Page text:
Robust evidence synthesis methods are essential to collating and evaluating existing evidence rigorously and systematically. Retrieving all relevant literature is the first, fundamental step of evidence synthesis. This has become more challenging in many contemporary evidence syntheses due to 1) the volume and diversity of literature available; 2) the range and complexity of topics addressed; and 3) the ‘fuzziness’ of complex research questions. Collectively, this makes it challenging to effectively identify relevant information for broad, complex evidence syntheses, compared to conventional effectiveness reviews which draw on homogenous clinical trial reports.

This presentation will evaluate a range of citation analysis techniques as a primary search method utilizing tools to uncover multi-step links along a spectrum between exposure and outcome, the development of a novel classifier for complex study designs, and integrating these elements into an iterative process. The output will be a “search-classifier bundle” that can be used to optimize information retrieval by balancing sensitivity and specificity. This will be relevant and transferrable across a range of study designs and specialties and has the potential to facilitate the development of new types of evidence ecosystems where synthesis of existing evidence is integrated into continuous processes built around substantial questions that are of interest to the wider knowledge-user communities.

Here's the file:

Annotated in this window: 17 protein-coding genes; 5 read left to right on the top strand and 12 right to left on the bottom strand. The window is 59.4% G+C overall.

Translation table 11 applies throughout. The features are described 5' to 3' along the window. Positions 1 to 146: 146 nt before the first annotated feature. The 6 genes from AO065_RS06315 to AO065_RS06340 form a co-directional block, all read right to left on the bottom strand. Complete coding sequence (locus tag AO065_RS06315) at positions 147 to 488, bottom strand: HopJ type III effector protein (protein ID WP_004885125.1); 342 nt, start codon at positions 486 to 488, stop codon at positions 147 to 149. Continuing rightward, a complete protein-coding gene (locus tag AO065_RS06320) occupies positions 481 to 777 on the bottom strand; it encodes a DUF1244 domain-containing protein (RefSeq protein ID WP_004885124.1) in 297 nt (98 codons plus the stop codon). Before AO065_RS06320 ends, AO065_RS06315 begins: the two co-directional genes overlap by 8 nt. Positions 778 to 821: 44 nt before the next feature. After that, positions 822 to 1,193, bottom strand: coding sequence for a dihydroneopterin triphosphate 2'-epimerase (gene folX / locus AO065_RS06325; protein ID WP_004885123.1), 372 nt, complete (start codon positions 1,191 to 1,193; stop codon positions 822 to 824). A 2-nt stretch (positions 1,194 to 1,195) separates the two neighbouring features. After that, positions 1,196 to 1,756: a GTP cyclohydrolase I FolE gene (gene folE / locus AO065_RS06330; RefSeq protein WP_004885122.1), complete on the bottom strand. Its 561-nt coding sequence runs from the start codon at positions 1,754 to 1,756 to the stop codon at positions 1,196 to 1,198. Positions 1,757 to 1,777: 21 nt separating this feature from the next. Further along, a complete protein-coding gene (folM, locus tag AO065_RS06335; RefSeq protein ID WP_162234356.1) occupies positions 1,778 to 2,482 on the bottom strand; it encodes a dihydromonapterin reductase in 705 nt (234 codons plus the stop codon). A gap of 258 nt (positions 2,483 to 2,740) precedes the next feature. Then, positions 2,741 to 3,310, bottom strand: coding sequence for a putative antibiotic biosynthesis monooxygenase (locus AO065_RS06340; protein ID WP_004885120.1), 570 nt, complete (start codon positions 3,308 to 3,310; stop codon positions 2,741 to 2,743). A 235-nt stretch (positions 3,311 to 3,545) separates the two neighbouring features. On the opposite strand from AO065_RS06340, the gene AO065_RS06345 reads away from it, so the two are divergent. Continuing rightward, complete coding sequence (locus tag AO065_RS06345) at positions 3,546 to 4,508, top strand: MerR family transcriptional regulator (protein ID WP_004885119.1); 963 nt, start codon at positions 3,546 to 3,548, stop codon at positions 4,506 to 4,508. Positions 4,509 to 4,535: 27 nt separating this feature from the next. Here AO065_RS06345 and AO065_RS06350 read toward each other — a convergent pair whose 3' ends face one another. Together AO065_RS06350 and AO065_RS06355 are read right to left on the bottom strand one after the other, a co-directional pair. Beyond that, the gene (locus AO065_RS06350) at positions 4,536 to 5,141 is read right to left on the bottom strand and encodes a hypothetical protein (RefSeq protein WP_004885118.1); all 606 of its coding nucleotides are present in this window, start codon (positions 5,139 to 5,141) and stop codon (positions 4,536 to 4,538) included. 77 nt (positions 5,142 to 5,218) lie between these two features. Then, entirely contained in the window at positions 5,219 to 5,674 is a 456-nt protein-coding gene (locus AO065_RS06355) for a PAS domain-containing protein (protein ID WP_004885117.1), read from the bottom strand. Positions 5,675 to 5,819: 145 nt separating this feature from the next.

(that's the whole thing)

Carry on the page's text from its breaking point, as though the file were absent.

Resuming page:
This method should enable more nuanced searching, reducing reliance on the “big” medical databases and facilitating more efficient retrieval of information pertinent to specific populations without having to search multiple databases, which should be beneficial to researchers in the Middle East.


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